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Making the Most of Competency-Based Hiring

It’s not enough for public and private employers to simply drop college degree requirements. State governments have a crucial role in matching workers and employers based on consistently defined competencies.

A class at Alabama’s Southern Union Community College.
A class at Alabama’s Southern Union State Community College. The state’s community colleges are an important element in its rethinking of how education connects with career pathways. (Photo: Southern Union State Community College)
Florida and Georgia recently made headlines by dropping college degree requirements for most state government jobs, following the lead of 10 other states over the past two years. Private employers are also joining the competency-based bandwagon. The urgency behind this move is clear: Both public- and private-sector employers face significant challenges in filling critical positions, such as in cybersecurity and administration. But while competency-based hiring is gaining traction as a practical solution, many Americans still struggle to access regular work, let alone good jobs.

Recognizing the potential of competency-based hiring to address both sides of this crisis, some states and employers have begun to lead the way. This approach focuses on a candidate's knowledge and skills rather than traditional degrees and pedigrees, thereby widening the talent pool and enabling countless Americans to progress economically. There’s plenty of potential for progress, given that 32 million individuals employed in low- or middle-wage jobs have the necessary skills to move into higher-paying roles but lack a bachelor's degree.

States including Alaska and New Jersey have taken bold steps in embracing this philosophy, marking significant political and philosophical shifts. However, the challenge lies ahead in implementing and refining these changes.

For the past four years, Alabama has been building the country’s first statewide talent marketplace based on competencies, not just credentials. The goal is to significantly increase the number of skilled and well-paid workers in the state. Alabama faces one of the most severe worker shortages in the U.S. with a labor force participation rate of only 57 percent. Gov. Kay Ivey set the ambitious target of adding 500,000 credentialed workers to the labor force and surpassing the national labor force participation rate of 63 percent by 2025. Achieving this goal requires a statewide mandate and collaboration across various agencies.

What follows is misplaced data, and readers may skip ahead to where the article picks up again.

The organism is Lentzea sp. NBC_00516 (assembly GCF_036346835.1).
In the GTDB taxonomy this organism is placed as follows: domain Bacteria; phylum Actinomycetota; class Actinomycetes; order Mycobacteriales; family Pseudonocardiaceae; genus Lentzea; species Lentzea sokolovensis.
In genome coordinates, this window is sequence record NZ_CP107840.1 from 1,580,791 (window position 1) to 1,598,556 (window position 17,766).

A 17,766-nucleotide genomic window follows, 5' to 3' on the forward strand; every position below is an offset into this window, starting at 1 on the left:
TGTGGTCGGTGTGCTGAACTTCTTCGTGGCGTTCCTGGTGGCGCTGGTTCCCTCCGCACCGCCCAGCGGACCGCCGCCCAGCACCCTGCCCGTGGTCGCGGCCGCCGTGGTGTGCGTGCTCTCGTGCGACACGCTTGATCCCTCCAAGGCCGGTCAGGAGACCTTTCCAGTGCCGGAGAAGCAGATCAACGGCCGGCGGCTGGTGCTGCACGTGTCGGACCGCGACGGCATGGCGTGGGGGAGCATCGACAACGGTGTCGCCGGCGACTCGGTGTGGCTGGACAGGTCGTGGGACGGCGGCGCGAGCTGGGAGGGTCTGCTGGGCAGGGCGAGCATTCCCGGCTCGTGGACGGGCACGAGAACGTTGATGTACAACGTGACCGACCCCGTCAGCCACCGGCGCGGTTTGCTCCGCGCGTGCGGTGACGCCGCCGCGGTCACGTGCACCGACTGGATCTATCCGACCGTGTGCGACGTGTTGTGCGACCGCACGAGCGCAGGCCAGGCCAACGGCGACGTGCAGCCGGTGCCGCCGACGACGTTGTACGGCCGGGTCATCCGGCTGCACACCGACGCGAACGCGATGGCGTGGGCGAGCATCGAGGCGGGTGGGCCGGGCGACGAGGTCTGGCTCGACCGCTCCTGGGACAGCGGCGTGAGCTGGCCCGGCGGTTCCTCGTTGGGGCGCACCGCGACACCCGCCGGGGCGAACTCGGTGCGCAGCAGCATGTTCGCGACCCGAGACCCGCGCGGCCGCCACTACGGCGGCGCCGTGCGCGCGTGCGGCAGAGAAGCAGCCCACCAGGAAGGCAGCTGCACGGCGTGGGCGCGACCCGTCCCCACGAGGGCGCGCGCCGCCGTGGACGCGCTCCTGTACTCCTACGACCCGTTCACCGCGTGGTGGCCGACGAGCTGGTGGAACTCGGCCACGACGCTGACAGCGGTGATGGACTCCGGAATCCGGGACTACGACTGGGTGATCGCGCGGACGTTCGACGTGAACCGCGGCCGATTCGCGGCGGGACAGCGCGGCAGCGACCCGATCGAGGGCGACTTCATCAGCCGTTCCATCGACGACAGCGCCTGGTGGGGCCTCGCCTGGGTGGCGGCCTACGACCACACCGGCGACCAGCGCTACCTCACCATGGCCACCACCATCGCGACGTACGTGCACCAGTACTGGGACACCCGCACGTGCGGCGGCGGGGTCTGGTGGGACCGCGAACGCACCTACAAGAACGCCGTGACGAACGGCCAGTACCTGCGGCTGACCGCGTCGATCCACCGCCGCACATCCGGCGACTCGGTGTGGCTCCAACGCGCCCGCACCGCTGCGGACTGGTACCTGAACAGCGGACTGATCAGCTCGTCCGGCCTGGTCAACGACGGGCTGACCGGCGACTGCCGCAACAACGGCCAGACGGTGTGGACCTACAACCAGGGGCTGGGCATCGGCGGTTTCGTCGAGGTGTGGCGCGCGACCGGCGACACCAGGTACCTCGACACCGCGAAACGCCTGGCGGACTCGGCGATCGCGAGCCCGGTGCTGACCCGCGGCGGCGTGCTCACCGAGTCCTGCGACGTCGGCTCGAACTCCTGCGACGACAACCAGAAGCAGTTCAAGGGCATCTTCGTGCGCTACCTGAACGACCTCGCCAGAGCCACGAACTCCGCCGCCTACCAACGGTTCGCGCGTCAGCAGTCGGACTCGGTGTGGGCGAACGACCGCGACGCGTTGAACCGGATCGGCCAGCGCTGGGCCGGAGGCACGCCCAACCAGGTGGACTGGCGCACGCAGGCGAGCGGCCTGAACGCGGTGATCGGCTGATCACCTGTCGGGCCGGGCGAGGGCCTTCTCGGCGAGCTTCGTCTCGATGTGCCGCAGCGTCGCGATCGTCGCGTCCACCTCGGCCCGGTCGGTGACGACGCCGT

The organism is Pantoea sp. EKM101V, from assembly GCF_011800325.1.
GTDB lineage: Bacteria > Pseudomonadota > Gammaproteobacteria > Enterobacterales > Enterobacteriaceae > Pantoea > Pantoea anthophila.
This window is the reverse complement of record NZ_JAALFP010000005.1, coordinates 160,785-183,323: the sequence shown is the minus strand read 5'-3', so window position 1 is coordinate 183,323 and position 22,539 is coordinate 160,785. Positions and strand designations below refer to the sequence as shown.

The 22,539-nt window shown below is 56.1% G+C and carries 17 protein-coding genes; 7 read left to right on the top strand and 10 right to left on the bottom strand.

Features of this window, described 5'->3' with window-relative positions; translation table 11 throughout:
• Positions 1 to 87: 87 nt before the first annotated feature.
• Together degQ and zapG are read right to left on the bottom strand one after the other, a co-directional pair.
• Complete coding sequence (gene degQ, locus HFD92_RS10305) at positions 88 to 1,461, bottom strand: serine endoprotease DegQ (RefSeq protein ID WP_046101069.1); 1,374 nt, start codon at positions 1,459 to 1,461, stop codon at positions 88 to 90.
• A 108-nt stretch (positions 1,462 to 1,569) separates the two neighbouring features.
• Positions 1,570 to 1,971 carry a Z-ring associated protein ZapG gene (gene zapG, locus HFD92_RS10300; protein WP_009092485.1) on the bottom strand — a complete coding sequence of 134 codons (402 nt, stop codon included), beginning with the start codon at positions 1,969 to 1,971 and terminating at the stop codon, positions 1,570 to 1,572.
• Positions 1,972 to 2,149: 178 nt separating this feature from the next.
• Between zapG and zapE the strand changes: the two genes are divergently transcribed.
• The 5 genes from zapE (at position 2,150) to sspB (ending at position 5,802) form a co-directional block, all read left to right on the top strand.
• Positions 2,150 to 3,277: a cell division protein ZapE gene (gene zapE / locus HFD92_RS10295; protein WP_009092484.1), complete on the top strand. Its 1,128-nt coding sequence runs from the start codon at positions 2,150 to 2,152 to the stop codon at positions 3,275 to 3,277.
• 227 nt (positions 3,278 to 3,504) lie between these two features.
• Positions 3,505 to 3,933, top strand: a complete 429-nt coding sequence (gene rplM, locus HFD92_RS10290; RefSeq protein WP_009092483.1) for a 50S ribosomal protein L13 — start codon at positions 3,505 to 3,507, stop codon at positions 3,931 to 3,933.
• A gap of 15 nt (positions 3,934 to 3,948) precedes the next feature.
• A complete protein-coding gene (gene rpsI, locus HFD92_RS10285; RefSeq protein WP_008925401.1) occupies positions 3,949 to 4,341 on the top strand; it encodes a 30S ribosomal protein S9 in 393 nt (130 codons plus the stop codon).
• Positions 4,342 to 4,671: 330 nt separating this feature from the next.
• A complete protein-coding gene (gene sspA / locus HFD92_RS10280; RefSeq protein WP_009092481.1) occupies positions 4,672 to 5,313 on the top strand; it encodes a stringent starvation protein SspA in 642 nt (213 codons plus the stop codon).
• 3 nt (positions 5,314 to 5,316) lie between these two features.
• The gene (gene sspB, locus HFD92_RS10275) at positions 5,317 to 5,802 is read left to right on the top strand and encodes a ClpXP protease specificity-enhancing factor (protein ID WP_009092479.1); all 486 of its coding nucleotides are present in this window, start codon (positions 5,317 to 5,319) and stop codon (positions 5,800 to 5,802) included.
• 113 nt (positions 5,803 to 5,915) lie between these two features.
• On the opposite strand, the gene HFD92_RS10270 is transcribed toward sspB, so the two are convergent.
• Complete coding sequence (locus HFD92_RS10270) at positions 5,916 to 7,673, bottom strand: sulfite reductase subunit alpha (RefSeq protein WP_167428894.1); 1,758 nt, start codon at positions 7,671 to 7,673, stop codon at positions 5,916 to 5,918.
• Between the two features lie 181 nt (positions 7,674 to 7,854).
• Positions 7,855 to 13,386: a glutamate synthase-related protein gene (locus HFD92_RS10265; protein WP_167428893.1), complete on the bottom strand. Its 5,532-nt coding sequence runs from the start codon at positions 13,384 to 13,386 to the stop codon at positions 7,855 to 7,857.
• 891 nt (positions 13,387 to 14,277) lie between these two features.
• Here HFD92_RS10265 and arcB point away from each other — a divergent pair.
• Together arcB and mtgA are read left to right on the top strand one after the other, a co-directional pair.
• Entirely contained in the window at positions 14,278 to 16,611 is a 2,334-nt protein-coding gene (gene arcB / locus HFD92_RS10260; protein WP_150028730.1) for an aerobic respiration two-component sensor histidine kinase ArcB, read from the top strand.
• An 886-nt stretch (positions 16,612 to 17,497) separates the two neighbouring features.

To lay the groundwork for skills-based hiring, Alabama started by defining what constitutes a “good job.” Leaders from education, labor and other relevant sectors worked together to identify high-demand, high-potential career pathways in the state and determine the associated competencies.

Embracing skills-based hiring goes beyond merely removing degree requirements. States need to adopt a comprehensive approach that includes eliminating other barriers to work, re-evaluating education pathways, addressing public-benefits cliffs, improving transportation access and increasing the availability of affordable child care.

In Alabama, representatives from each of the state's seven workforce regions play a crucial role in ensuring that the unique economic and workforce needs of different communities are considered. The effort focused on 16 industry sectors, resulting in almost 400 associated in-demand jobs and numerous associated career pathways.

Rethinking how education connects with career pathways was a critical step for Alabama. The state embraced competency-based education, particularly in community colleges. Competency-based education defines and measures knowledge, skills and career-relevant behaviors, emphasizing what individuals genuinely know and can do. This approach allows learners to assess their strengths and weaknesses, while employers can better communicate their specific needs from prospective workers, moving beyond a simple degree requirement.

Currently, Alabama is piloting a new online, data-enabled marketplace to facilitate matches between workers and employers based on consistently defined competencies. By fall, the marketplace will be accessible to all employers in the state.

Achieving widespread competency-based hiring is a journey that requires sustained effort. Alabama's experience demonstrates that making a meaningful impact on hiring and opportunity demands more than a one-time announcement or the work of a single agency.

The shift toward competency-based hiring presents a promising pathway to address workforce shortages and improve economic prospects for millions of Americans. By valuing skills over degrees, states and their employers can tap into a vast pool of untapped talent, fostering a more inclusive and prosperous future. While challenges lie ahead, the transformative potential of this approach demands steadfast commitment and collaboration from policymakers, employers and job-seekers alike.

Tim McCartney is chairman of the Alabama Workforce Council.

Governing’s opinion columns reflect the views of their authors and not necessarily those of Governing’s editors or management.
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